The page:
I have to thank the Government for bringing forward a Bill at this time of the year that takes me into the Burns area. I remember on one occasion, when people in Scotland were thinking about reciting Tam o' Shanter, we had a Bill that provided a fine and followed that up by something even worse for being drunk in charge of a horse. Without that, we could not have referred to the poem by Burns.

Here we are again with a reminder of Burns. I've notic'd, on our laird's court-day, (An' monie a time my heart's been wae), Poor tenant bodies, scant o' cash, How they maun thole a factor's snash: He'll stamp an threaten, curse an' swear He'll apprehend them, poind their gear; While they maun staun', wi' aspect humble An' hear it a', an' fear an' tremble! That happened within Burns' own family, the poinding of the gear.

I am glad that the Law Commission reminded us of the pronunciation as well as the spelling of poinding. The legal antiquarian would be pleased, I think, that we managed to keep the Lord Lyon in the picture somewhere but in muted regard. We must be grateful, however, for the recognition that simplification was required. This may require speeding up. In considering the drafts we have been given about the approach to debt, let us be clear first that most of this diligence—about 85 per cent.—relates to personal, debt rather than commercial debt. It is the same in relation to the final aspect of the warrant sale. It applies to somebody's personal wellbeing and the sale of their goods.

The length of time between the various stages, the informal approach—by a commercial company, a local authority an electricity board or perhaps by public authority—is a long process. What surprises me —to take rates as an example—is the shrinkage of numbers of people involved. In Scotland, we have figures relating to 1980 from Strathclyde which covers half the population of Scotland. Summary warrants were granted in respect of 38,500 rate defaulters. But, by the time the end of it was reached, only seven warrant sales were executed in respect of seven householders.

One matter that worries me is that we shall have many more people liable for rates if a certain rather preposterous Bill goes through this House. Every youngster who has left school and who is not undergoing full time education will be liable to rates. So far as I can understand the Bill, as it has not come our way, the parent, or in the terms of the Bill "the responsible person" in the household, will be responsible for that. However, I do not think that the whole thing will work at all. In a family of four, the father may have to collect £700 or £800 from his own family to pay the rates. These are people who do not pay them now. Who will be in debt? It will be the responsible person. A young person who is living alone or is a student will be paying himself.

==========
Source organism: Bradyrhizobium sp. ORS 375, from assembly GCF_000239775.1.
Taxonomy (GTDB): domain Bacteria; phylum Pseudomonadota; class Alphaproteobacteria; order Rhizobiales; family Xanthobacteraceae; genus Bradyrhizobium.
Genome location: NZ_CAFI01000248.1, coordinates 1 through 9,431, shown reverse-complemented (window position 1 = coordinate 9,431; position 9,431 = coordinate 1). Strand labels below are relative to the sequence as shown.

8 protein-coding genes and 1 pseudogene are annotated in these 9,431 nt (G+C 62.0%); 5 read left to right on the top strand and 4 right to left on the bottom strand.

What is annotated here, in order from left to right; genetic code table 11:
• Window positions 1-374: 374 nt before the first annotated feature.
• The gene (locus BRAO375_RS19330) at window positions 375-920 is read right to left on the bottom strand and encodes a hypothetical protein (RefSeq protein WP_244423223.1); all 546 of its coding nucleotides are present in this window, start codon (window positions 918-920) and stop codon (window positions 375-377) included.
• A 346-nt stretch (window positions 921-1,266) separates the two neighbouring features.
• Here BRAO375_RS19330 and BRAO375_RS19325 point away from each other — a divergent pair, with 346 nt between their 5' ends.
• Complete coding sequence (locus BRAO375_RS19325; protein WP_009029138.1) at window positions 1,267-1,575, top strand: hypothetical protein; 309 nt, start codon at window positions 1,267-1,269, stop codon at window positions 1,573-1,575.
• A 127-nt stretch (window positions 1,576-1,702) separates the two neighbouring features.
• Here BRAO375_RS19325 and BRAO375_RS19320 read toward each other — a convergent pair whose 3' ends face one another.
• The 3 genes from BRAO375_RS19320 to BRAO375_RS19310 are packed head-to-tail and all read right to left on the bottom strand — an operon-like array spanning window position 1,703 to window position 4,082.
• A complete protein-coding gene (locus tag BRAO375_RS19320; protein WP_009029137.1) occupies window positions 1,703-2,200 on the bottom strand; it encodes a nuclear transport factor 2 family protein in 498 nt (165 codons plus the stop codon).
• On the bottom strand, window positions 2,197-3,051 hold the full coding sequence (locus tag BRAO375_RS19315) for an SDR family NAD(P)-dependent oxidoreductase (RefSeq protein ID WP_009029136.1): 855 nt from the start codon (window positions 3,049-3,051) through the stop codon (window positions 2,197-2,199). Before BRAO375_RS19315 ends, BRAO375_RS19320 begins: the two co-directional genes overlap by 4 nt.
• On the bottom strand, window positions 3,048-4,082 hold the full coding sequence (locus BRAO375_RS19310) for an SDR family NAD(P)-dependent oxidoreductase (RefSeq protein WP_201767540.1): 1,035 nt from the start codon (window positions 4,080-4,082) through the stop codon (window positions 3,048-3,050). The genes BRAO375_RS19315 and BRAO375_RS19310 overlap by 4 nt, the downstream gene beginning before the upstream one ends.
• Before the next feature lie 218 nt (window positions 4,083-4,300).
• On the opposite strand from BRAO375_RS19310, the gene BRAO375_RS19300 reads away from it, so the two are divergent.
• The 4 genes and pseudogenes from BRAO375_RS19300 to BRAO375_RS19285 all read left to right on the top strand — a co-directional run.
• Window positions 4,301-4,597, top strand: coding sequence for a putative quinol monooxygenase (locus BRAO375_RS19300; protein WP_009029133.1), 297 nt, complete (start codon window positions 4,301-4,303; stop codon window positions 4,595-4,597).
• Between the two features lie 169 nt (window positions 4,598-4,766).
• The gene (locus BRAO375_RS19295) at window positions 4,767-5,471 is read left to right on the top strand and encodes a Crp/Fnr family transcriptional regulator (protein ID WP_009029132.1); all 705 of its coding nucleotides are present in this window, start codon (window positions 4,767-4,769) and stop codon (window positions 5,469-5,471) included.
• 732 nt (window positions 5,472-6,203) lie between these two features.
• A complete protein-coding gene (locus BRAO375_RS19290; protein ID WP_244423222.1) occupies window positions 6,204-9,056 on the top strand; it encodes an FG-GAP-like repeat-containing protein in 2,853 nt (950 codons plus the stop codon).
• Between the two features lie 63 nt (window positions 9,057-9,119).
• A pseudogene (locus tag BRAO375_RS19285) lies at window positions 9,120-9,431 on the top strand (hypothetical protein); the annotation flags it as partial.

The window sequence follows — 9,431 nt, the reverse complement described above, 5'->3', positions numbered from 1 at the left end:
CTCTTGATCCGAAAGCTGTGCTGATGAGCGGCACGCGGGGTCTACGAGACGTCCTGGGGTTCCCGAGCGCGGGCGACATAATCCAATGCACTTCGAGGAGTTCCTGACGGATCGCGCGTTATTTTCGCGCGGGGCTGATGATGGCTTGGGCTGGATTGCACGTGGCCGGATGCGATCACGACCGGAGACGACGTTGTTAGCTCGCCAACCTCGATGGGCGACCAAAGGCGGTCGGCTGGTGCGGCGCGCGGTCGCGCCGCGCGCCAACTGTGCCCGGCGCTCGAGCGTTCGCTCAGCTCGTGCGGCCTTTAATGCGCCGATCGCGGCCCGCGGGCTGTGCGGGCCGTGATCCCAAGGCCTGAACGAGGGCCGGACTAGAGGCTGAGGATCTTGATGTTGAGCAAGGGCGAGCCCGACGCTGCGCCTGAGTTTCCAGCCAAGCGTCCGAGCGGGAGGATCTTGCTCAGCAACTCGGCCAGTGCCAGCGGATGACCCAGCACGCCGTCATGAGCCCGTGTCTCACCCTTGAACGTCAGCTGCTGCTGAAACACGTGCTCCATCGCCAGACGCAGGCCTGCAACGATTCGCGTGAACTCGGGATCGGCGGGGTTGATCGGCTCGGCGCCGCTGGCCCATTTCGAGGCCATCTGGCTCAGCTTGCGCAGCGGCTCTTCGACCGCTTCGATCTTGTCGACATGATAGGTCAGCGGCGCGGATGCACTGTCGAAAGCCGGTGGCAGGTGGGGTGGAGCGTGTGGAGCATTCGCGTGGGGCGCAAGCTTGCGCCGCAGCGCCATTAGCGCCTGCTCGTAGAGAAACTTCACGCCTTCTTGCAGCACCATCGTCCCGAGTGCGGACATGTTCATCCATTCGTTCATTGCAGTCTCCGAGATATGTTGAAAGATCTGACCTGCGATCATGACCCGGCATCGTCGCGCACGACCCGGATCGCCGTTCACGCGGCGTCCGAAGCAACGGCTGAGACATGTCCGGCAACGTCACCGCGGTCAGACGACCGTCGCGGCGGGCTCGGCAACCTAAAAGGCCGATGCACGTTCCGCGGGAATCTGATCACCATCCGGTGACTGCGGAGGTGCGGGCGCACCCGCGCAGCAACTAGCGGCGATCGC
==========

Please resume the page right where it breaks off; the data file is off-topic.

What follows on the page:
This complementary Bill will be important. I wonder whether the Government have thought how it will play its part in the new system of rate collection and who will be left with the small number of debtors being subjected to warrant sales. It is something we have to think about. I am surprised and disappointed that the Government have not immediately taken power to get rid of warrant sales or at least to get rid of them later. As my noble friend Lord Morton suggested, there are alternatives which, together with the improved debt arrangements that the Government are making, suggested by the Law Commission, could further reduce warrant sales. I shall be told that according to the figures we already have, there were at the second-last stage about 20,000 cases and eventually only 470 actual executions of warrant sales. Starting with a figure of 68,000 there are degrees of debt. By the time the whole process is gone through, which is quite lengthy, there are only 484 warrant sales. That was in 1982–1983. It should be admitted that this was double the number in 1979.

In relation to the 20,000, it is admitted by the Law Commission, and surely by the Government too, that it might be discovered that there was not enough in the house to be realised from the warrant sale to pay the debt and that, taking into account the cost, the whole thing is dropped. We could have taken a further step and said that we wanted to get rid of warrant sales altogether as quickly as possible. It is part of the history of working class life and everyone who has been in another place has come across incidents of peoples' furniture being taken out, put on the street and sold there. All the neighbours knew. I think the word used by the noble Lord, Lord Taylor of Gryfe, was correct. There was humiliation and embarrassment, and not just for the immediate family. As working class people tend to live in the same area their parents suffered the humiliation of this as well. Little was realised or would be realised from sales in the auction halls. Anyone who knows anything about what is sold in auction halls understands that the return from sales is paltry, and the greatest thing is the embarrassment to the people concerned. I should have liked to have seen that aspect removed altogether.